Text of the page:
On the 31st floor, a gold-plated door, won’t keep out the Lord’s burning rain.-Gram Parsons
Four years ago, on November 25th, I spent a great deal of that day driving and exploring the desert around Joshua Tree, California. Caught up in the throes of post-divorce existential angst, I drove off-road and came to rest in the middle of a wide desert valley-my only companion, the wind. As I stood by my trusty Outlander, with the wind whipping my hair around and the sun warming my face, I marveled at the thought that at that very moment, families all around the country would be sitting down to their Thanksgiving meal, bickering over the volume of the TV (“turn it down!” “But the game’s on!”), passing the stuffing, etc. And here I was in the middle of the Mojave desert, not another human or vehicle anywhere in sight. I distinctly remember thinking, “why am I like this? Why can’t I be normal?” — and there’s even a video to commemorate that moment: https://www.facebook.com/video.php?v=173234889361640 — It occurred to me that no one on earth knew where I was. My cellphone had no bars and I was far from the main road. It was all at once exhilarating, liberating and scary. I realized that if I were to get a flat tire or sprain an ankle, I’d be stuck out there. Confess I felt a little thrilled by the danger of it all.
That evening I headed to the Joshua Tree Inn, where I was staying the night in my not-at-all-depressing-choice of a room, the Gram Parson’s death suite. I wasn’t a huge fan of his music, thought it was pretty but lacked the edge and bite that I prefer. Mainly I was here at the Inn because it was funky and reasonably priced, a charming Spanish-themed bungalow with rustic appeal, an idyllic courtyard with a zen garden, vines climbing up beams. And I was fascinated by Gram’s story, so out of morbid curiosity, booked the Gram death room, to have a poke around and to be able to brag to my friends that I’d stayed there.
I’d been back at the room for only a little while when there was a knock on my door. The owners, a boho couple around my age, wanted to know if I’d like to join them for the Thanksgiving meal. I was incredibly touched, accepted their offer and soon met up with them in the dining room off the reception area.
Candles and Christmas lights gave the room a warm and cozy atmosphere that I appreciated as I sat at the long wood table with the other diners. There were about a dozen of us in total-a young, obviously newly-wedded German couple, a bunch o’ Brazilians, the proprietor, his wife, a soft-spoken male hippy employee who seemed to talk about chai tea every chance he got (“I make my own! It’s very good. You should try some in the morning.”). We nibbled pie and turkey, strummed guitars, everyone passing around the wine bottle which I declined since I was planning on making the long drive home early the next morning.
After an hour or so, a phone jingled in the reception area. The proprietress jumped up to answer it. In a few minutes, she returned and said breathlessly, “that was Ben Harper. He and his buddy will be here soon.” She went on to explain to everyone there that this was a popular point of pilgrimage for musicians and that they regularly had big names stopping in: Clapton, Robert Plant, Bono, etc. The Brazilians had never heard of Harper so they were filled in quickly before Ben’s arrival.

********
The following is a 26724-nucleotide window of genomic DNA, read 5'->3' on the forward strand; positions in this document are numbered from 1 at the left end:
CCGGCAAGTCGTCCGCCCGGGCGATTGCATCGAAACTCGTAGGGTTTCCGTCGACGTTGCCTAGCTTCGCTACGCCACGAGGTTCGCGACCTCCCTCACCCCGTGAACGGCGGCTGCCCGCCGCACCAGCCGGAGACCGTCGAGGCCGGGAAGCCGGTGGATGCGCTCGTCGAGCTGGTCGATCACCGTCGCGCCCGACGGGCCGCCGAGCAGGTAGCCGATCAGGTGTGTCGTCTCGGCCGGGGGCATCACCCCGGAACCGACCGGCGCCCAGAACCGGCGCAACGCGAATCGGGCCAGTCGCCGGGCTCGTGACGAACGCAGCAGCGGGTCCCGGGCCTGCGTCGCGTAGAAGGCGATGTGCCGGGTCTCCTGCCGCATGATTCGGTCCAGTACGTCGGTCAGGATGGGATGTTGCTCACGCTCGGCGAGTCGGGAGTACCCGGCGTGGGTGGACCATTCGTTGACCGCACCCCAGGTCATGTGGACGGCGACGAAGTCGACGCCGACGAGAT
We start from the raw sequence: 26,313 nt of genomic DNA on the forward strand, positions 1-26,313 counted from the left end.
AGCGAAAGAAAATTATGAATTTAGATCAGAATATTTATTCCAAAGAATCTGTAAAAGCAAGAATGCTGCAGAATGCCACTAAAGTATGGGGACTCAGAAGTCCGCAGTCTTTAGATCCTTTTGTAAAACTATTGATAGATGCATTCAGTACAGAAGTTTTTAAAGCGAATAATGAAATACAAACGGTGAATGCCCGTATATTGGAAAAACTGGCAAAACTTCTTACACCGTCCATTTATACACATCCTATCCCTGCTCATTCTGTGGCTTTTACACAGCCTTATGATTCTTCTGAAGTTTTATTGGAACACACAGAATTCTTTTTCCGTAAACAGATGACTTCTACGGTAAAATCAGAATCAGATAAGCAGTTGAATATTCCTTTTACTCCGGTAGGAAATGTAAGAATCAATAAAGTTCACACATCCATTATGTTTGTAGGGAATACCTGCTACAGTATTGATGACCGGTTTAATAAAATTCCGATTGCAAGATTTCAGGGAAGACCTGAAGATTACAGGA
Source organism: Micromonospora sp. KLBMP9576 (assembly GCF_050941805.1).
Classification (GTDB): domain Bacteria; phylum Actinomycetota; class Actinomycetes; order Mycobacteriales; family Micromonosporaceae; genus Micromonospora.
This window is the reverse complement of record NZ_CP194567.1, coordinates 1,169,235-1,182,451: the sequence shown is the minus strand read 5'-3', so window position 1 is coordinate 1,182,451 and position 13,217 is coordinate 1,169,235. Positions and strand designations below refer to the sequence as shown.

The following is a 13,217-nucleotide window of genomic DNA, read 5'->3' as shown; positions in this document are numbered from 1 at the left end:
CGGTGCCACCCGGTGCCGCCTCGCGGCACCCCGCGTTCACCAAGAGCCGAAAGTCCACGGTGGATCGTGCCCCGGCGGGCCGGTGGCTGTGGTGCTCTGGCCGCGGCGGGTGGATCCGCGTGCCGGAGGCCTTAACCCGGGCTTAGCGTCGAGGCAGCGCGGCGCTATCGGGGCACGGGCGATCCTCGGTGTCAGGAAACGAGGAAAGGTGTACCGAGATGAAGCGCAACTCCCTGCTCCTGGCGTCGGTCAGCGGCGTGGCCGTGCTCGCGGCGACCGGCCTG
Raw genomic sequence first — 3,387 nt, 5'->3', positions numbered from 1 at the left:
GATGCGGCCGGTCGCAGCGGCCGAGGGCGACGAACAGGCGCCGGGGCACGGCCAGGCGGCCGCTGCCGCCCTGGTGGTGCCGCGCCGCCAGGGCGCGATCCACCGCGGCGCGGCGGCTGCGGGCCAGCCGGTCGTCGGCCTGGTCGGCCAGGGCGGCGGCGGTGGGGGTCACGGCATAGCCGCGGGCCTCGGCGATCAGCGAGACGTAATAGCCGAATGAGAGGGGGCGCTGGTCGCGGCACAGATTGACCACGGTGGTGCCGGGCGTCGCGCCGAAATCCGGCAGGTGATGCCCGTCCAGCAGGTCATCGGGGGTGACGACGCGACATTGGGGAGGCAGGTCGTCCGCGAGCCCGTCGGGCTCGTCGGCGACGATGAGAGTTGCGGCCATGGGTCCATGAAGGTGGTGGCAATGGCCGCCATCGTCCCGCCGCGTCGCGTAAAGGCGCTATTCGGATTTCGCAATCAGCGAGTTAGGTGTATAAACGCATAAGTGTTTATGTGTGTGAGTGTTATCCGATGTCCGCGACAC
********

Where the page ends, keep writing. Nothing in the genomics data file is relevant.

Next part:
Ben Harper soon strolled in-tall, dark and handsome, with the uber-confident air of a politician or, uh, a rock star. He was followed by an equally handsome, yet blonder, male. Greetings all around and then Ben took a seat at the table beside me. Inexplicably, everyone in the room suddenly fell silent, awkward and self-conscious in the face of musical royalty. I couldn’t stand it for very long so I turned to Ben and said, “have you had a good Thanksgiving so far?” Leaning back in his chair, glass of wine in hand, clad in a plaid flannel shirt over a t-shirt and jeans, he answered effusively in the positive. He explained that he’d spent Thanksgiving at his mom’s house in Claremont and that he and his friend had decided they felt like doing some camping, so they had driven out here to Joshua Tree to camp overnight, under the stars.
By now everyone at the table had relaxed again and Ben talked in detail about his latest recording project with Charlie Musselwhite. During the conversation, the proprietress blurted out that it was not just Thanksgiving, but my birthday too. Ben seemed genuinely surprised, said, “you’re kidding?!” The memory of Ben Harper leaping to his feet unhesitatingly, stretching his arms out wide toward me, exclaiming “happy birthday!” is one that is permanently etched in my brain. I rose, giggling, and hugged his tall, fit frame, then sat back down to the sight of the other women at the table drilling daggers at me with their eyes (Ha! Sorry, ladies! Get your own rock star…).
Turned out Ben’s pal had never seen the infamous Gram Parsons’ room, so they asked if they could check it out. Of course I said yes. So Ben and his friend took a quick look around, said their goodbyes and then headed out into the chilly desert night for some stargazing.
Later that night, alone in the Gram Parson’s death room, I felt very much alive and content and realized that I couldn’t post about any of this to my friends on Facebook right then, dammit. I didn’t want to blow Ben’s cover. There were only a few campsites open at Joshua Tree and I didn’t want to be responsible for leaking his whereabouts out to the internet. I could just see some rabid, psycho-fan driving out there, Ben waking to them hovering over him, a flashlight shining on his face (“AAAKKK! It really IS you! I love your music!”). So I posted some innocuous pictures of trees and that day’s sunset instead and basked in the secret that I’d had an extra special Thanksgiving birthday.